Judging by the lineup of the current Tel Aviv Blues Festival (runs through July 16) the sector appears to be in rude health in these here parts. The indisputable star of the whole four-day shebang is Buddy Guy, the octogenarian Chicago- based legend who – geographic incongruity notwithstanding – will pack ‘em in at the Caesarea amphitheater on the opening night.
But there will be plenty of good down-and-dirty blues endeavor to be had across Tel Aviv, at all size and manner of establishment. The venues hosting blues shows this week include Levontin 7, Bar Giora, Mike’s Place and Haezor. The performer roster includes veteran acts such as vocalists-guitarists Ronnie Peterson and Avner Strauss, as well as members of the younger crowd, like the Betty Bears, David Peretz and Dani Dorchin. The latter will strut his stuff at Haezor on July 16 (8:30 p.m.).
At 38, Dorchin could not exactly be called a newcomer, but he is some way off his grizzly years. He will use his berth at the blues festival to launch his sophomore release, So the Story Goes. It follows his 2013 debut recording, One Man Band, and the bluesman has clearly made disciplinary strides in the interim. While his first offering showed Dorchin had got the blues message loud and clear, the new album is a far more varied affair and should appeal to fans of rock music, funk and possibly metal, besides outand- out blues.
So the Story Goes was recorded earlier this year, and Dorchin was keen to capture the magic of the moment by recording it in a live studio session.
Producer Sefi Zisling brought in his band, The Ramirez Brothers – who will be very much front and center on July 16, along with jazz bassist Gilad Abro – and supported by a handful of other top-notch local musicians they got the core of the album down in three days.
All told, the album comprises 12 new originals, all but two of which were written after the release of Dorchin’s 2013 debut release.
“Long Days at the Lab” is one of the relative oldies, and clearly references Bob Dylan, primarily through Dorchin’s convincingly strident Dylanesque vocal delivery. But, it seems, the Tel Aviv bluesman has moved on since the days when he worked at the now defunct Lab arts venue in Jerusalem when, he says, he put in long hours.
“It was also a time when I only played Dylan music,” he recalls.
Some years before that, Dorchin was fed a formative musical diet.
“When I was a kid my dad used to play a lot of jazz and blues records. He used to play his music really loud, in the next bedroom, so we’d fall asleep to it. After that I got into rock and folk, and Dylan became my main focus, from around the age of 16.”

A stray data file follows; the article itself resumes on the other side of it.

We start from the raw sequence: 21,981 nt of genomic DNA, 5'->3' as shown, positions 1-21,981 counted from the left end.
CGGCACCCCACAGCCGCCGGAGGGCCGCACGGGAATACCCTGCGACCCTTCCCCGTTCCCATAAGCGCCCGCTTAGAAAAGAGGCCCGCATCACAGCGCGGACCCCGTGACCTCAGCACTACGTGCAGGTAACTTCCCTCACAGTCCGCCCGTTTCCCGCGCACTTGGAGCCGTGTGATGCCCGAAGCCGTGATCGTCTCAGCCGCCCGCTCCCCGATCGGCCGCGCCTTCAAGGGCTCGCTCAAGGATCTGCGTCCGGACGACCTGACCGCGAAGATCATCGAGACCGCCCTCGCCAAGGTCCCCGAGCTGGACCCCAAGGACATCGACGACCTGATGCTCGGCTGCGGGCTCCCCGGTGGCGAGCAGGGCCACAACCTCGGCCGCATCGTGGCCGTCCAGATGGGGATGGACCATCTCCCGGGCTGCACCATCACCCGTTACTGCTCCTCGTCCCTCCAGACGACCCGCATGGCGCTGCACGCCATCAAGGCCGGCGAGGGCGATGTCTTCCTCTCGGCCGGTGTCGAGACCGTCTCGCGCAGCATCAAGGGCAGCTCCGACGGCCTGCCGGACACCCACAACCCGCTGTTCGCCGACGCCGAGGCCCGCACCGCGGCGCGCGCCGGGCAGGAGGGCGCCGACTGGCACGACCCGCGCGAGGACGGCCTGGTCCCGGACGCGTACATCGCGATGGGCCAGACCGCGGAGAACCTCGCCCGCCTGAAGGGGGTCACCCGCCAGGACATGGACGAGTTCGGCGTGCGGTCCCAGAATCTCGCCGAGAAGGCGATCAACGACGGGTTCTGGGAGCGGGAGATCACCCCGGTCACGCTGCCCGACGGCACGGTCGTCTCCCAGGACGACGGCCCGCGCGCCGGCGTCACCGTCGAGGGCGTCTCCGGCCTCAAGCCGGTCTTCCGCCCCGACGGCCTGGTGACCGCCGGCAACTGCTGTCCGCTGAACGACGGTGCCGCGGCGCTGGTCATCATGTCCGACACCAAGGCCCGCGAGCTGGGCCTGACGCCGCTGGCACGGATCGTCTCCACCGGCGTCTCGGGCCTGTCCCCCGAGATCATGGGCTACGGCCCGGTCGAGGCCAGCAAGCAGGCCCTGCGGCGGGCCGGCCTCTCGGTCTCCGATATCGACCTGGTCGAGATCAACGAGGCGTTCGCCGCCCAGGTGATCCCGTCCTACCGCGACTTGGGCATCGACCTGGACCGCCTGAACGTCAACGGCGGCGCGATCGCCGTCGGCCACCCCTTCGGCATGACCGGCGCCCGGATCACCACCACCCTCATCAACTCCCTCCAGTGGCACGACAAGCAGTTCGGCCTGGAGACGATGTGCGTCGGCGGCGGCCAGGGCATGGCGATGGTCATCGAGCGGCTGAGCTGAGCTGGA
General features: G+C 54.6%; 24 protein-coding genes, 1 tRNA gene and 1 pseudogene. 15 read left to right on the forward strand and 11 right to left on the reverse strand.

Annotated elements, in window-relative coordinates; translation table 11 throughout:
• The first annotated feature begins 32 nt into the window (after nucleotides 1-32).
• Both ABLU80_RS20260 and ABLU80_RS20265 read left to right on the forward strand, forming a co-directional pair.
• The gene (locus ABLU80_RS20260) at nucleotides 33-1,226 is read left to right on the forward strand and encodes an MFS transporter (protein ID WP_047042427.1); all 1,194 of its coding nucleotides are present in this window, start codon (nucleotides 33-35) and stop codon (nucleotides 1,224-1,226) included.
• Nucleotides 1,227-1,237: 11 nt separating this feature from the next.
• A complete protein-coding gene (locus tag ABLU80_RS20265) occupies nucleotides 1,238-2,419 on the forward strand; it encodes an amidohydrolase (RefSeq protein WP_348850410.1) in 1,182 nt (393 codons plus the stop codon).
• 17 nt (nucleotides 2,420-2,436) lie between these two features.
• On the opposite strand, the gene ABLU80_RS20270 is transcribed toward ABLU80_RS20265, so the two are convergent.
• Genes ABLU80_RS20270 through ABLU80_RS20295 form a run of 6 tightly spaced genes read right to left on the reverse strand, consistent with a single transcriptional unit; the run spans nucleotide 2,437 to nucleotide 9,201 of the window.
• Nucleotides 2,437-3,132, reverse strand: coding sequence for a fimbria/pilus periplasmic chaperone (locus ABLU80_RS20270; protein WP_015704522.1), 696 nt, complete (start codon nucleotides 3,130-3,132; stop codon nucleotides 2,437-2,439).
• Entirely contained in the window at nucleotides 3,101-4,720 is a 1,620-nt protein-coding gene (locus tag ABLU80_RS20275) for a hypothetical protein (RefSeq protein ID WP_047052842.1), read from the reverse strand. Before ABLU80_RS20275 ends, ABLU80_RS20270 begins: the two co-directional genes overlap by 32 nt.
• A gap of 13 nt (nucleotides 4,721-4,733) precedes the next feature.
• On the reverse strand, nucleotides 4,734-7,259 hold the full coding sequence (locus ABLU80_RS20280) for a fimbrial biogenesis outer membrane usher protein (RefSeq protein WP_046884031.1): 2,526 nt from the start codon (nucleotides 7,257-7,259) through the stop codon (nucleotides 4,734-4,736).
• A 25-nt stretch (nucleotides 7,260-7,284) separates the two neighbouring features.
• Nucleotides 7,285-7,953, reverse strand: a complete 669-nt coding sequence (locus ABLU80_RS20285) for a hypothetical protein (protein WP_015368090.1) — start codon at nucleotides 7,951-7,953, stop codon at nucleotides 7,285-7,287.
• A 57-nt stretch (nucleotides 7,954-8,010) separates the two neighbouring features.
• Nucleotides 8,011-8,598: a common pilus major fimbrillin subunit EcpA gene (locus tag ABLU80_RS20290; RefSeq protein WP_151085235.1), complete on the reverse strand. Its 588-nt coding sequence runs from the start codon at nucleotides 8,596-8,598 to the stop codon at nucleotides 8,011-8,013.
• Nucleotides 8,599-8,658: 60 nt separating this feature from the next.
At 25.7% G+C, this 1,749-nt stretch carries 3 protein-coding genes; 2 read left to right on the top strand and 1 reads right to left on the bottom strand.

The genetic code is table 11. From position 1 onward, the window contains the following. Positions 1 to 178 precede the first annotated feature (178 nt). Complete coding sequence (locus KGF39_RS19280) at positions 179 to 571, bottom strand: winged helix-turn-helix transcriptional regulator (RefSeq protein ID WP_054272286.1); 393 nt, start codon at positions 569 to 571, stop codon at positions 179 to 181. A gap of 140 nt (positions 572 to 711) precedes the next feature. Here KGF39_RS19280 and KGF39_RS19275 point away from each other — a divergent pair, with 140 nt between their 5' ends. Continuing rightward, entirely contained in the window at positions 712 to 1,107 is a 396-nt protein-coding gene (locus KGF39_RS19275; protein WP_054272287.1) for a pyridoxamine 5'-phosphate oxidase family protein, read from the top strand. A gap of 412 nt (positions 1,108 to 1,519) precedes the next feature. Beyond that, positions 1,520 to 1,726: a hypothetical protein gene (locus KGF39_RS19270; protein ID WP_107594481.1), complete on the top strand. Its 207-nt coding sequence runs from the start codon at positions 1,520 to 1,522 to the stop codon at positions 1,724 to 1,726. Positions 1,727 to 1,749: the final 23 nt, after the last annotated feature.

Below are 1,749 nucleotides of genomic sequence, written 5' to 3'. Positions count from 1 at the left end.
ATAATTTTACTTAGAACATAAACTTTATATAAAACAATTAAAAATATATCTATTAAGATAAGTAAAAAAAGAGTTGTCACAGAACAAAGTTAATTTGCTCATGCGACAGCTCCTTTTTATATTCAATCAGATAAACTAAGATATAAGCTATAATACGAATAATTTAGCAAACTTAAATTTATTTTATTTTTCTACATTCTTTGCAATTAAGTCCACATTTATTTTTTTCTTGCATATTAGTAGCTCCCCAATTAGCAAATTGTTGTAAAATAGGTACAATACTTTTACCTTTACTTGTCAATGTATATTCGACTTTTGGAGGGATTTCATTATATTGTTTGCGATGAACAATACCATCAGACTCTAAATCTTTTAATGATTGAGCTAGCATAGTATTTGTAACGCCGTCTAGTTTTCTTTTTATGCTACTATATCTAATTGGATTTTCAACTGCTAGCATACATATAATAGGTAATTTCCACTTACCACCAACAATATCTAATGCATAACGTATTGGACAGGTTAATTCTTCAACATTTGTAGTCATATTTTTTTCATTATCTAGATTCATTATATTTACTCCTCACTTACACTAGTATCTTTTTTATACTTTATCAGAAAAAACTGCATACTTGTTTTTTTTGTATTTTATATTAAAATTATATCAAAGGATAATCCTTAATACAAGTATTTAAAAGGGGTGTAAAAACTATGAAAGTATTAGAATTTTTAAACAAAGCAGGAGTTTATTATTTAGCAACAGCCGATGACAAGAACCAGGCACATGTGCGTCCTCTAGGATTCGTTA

Paternal inspiration notwithstanding, it still took Dorchin a while to get in on the act himself.
“I didn’t start playing guitar until after I’d finished the army. It was because of Dylan, and Neil Young. I heard, and played, so much Dylan. It was because of him that I learned English.”
Once he’d mastered the language he could get down to creating his own lyrics.
“I don’t exactly know why I started writing songs, but I did. The other older track on So the Story Goes is ‘Should’ve.’ That and ‘Long Days at the Lab’ were written around 10 years ago, and all the others were written in the last couple of years.”
His initial instrumental forays were of quite a different nature.
“I played in all sorts of bands, on harmonica,” Dorchin explains. The mouth organ is, of course, a prominent element of blues music, although Dorchin took it in a different direction.
“I played folk music on it to begin with,” he notes. “But the harmonica led more into a blues direction. I played with a lot of Israeli musicians, on harmonica, at the Lab in Jerusalem.”
Like so many Jerusalemites before him and, no doubt, after him, Dorchin eventually relocated to the western end of Route 1.
“When I moved to Tel Aviv I joined a blues band called The Greenbaums.
We liked [British blues pioneer] Peter Green [formerly Peter Greenbaum] a lot. We released one record and we toured in Europe several times.”
The band’s break-up, after four years of sterling work, signaled the start of Dorchin’s solo career.
“Until then I hadn’t had the courage to take a guitar and get on a stage to do my own thing,” he explains. “I tried to put a group together a few times, but I saw I wasn’t good at that, so I started as a one-man band.”
That takes a lot of courage, and plenty of dexterity.
“I’d play guitar and mouth organ, and I’d beat out a rhythm with my feet on the floor. It was a natural progression to move from stamping on the floor to using a hi-hat [cymbal] and a bass drum. Over the last three years or so I have upgraded that part of what I do, in my gigs in Israel and also abroad.”
Dorchin has clearly widened his musical interests too. In addition to the blues, the new album has elements of funk, rock and roll, and even heavy rock. The energy level rises and deepens appreciably on, for example, the only Hebrew track on So the Story Goes, “Mishehu Aher.” Things get really wild and wooly on the number, with an abundance of heavy drumming and guitar distortion.
Although Hebrew is Dorchin’s mother tongue, he says writing and singing in English comes to him pretty naturally.
“Most of the music I listen to is sung in English,” he states, although noting one basic difference between writing lyrics in either language. “When I write a song in English, the music comes first. I play something and then get down to the words. In Hebrew, the words come first.”
Whatever order the gestation process followed, Dorchin should deliver the blues-infused goods tomorrow evening.
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